According to a report from Re/Code, the country's largest broadband provider is poised to pump $250 million into BuzzFeed, the news and entertainment website that won fame publishing cat listicles and a $1.5 billion valuation making "native advertising" that marketers love.
BuzzFeed's knack for making native advertisements -- videos that feature a product or service but look more like a YouTube clip than a typical commercial -- prompted NBCUniversal CEO Steve Burke to pursue an investment, "people familiar with the proposed deal," told Re/Code. Revenue at New York-based BuzzFeed is projected to reach $250 million this year owing to the success of its video unit, Los Angeles-based BuzzFeed Motion Pictures, to creates "native ads" such as clip for Toyota that generated over 3 million views on Google's (GOOG) YouTube.
"What BuzzFeed does is they actually look at data on which things are trending and then they create content based on what's popular," Shahid Khan, digital media industry consultant and co-founder of MediaMorph, said in a phone interview in New York. "When you target millennials, they don't care about ads as much. But if the ads are coming across as content, they'll pay attention to them."
Just as important, BuzzFeed also offers marketers data to show how their ads are playing before target audiences, Khan said.
"If I'm an advertiser, I'm getting a much better ROI [return-on-investment] on it," said Khan. "It's a much better proposition."
BuzzFeed's "Are You A Visual Thinker?" ad for General Electric (GE) attracted over four million views on YouTube, a number dwarfed by the nearly 23 million it netted for the original "Dear Kitten" commercial filmed for Nestle's (NSRGY) Friskies. NBCUniversal is also said to be considering an investment in Vox Media, which owns The Verge as well as Re/Code, the web site said.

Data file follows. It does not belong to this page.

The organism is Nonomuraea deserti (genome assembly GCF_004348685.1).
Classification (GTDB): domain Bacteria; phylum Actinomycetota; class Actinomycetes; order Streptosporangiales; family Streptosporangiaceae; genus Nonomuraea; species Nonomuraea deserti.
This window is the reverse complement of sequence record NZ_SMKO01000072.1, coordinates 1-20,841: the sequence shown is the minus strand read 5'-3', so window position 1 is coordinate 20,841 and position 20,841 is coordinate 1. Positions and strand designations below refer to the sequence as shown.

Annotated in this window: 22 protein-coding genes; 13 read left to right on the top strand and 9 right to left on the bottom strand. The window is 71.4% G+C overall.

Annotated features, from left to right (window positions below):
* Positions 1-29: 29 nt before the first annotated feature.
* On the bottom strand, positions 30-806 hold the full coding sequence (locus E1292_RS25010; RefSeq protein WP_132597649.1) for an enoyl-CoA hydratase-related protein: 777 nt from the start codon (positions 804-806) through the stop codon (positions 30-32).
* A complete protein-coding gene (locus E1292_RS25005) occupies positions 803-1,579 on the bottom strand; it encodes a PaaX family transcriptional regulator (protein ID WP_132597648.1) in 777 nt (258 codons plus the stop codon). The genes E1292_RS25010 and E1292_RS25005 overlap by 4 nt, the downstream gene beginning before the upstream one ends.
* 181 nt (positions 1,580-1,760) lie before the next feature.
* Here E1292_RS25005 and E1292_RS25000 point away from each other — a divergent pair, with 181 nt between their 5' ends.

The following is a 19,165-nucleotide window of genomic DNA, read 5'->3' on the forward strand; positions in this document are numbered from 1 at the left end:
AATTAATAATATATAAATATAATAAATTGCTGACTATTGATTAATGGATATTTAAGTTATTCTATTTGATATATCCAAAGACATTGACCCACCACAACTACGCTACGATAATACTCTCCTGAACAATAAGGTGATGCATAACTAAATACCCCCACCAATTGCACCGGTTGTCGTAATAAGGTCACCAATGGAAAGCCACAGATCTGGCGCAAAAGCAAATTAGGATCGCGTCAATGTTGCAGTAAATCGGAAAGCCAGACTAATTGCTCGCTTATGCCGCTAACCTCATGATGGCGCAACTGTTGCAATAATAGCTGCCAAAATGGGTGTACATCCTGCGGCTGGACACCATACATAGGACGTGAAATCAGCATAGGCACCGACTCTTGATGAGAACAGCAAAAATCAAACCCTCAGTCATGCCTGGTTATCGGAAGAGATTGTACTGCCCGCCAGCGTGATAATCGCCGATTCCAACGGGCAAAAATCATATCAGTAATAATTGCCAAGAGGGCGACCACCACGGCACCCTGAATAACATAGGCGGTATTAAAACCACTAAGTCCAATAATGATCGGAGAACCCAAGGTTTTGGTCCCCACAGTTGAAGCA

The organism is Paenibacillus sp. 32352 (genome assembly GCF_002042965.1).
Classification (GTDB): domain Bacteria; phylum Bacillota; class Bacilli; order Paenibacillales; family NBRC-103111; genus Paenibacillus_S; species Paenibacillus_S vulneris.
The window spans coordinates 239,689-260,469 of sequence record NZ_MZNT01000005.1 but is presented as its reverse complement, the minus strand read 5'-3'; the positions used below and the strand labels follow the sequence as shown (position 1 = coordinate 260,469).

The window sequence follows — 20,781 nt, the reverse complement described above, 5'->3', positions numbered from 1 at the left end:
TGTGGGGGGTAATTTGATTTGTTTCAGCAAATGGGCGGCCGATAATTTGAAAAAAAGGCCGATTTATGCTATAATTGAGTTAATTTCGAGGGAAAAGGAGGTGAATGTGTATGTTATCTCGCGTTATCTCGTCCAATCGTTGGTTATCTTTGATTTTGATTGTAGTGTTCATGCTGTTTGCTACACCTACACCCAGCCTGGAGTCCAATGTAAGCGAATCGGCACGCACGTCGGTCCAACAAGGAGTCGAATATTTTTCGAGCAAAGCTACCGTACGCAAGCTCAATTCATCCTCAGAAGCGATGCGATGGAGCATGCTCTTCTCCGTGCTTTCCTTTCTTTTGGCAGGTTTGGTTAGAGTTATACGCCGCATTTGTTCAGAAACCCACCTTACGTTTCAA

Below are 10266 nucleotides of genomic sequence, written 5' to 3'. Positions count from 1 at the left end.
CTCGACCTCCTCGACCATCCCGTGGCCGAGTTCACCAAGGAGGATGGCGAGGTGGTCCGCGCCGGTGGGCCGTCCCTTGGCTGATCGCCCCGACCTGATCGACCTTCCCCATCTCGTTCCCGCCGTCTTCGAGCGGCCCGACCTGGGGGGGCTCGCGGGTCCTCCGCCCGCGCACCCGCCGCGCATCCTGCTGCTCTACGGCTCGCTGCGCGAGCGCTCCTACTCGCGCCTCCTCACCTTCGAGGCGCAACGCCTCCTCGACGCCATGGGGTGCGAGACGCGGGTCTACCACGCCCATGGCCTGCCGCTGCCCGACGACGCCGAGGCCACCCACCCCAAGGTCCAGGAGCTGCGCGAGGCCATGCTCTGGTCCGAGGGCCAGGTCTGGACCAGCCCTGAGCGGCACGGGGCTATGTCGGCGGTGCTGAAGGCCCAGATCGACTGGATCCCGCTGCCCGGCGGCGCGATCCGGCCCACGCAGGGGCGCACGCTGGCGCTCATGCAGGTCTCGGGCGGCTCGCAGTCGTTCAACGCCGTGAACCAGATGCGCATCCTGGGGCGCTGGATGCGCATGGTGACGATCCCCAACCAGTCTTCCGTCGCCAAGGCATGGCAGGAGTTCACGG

"The access to video could be huge and could make BuzzFeed more valuable to NBC than to somebody else," Mike Vorhaus, president of Magid Advisors, a media industry consulting firm. "These guys need to build their digital advertising revenue. [BuzzFeed and Vox] are really good assets that fit NBC really well."
A Buzzfeed spokesperson declined to comment. NBCUniversal and Comcast representatives couldn't be immediately reached for comment.
It's easy to see why Comcast is interested in BuzzFeed and Vox Media. Traditional ad revenue from Comcast's cable-TV and broadcast networks is declining. The Philadelphia-based company reported a 1.1% drop in second quarter revenue at its cable-TV networks. Advertising sales at its cable-TV unit dropped 3% compared to the same period a year ago.
Meanwhile, BuzzFeed Motion Pictures says it has over 16 million subscribers and more than 9.6 billion views.
"BuzzFeed is a really savvy, important online media company, because they're really good at garnering social virality with their audience, especially millennial audiences," said Eunice Shin, a director and consultant at Manatt Digital Media, a division of the law firm Manatt, Phelps & Phillips, in a phone interview. "Traditional media and entertainment companies, in the nature of what they're doing, never had a relationship with the end consumer."
Television advertising overall continues to decline. Spending on TV ads fell 5% in the second quarter, according to data from Standard Media Index, which reports on 80% of U.S. ad agency spending. The media buying firm Magna Global is forecasting broadcast TV ad sales to fall by 5.9% this year.
BuzzFeed's more than 200 million monthly unique visitors, as well as an in-house sponsored content team, are in high demand given that digital ad spending is expected to grow by double digits this year. More Internet traffic could provide Comcast more ways to sell its native advertising.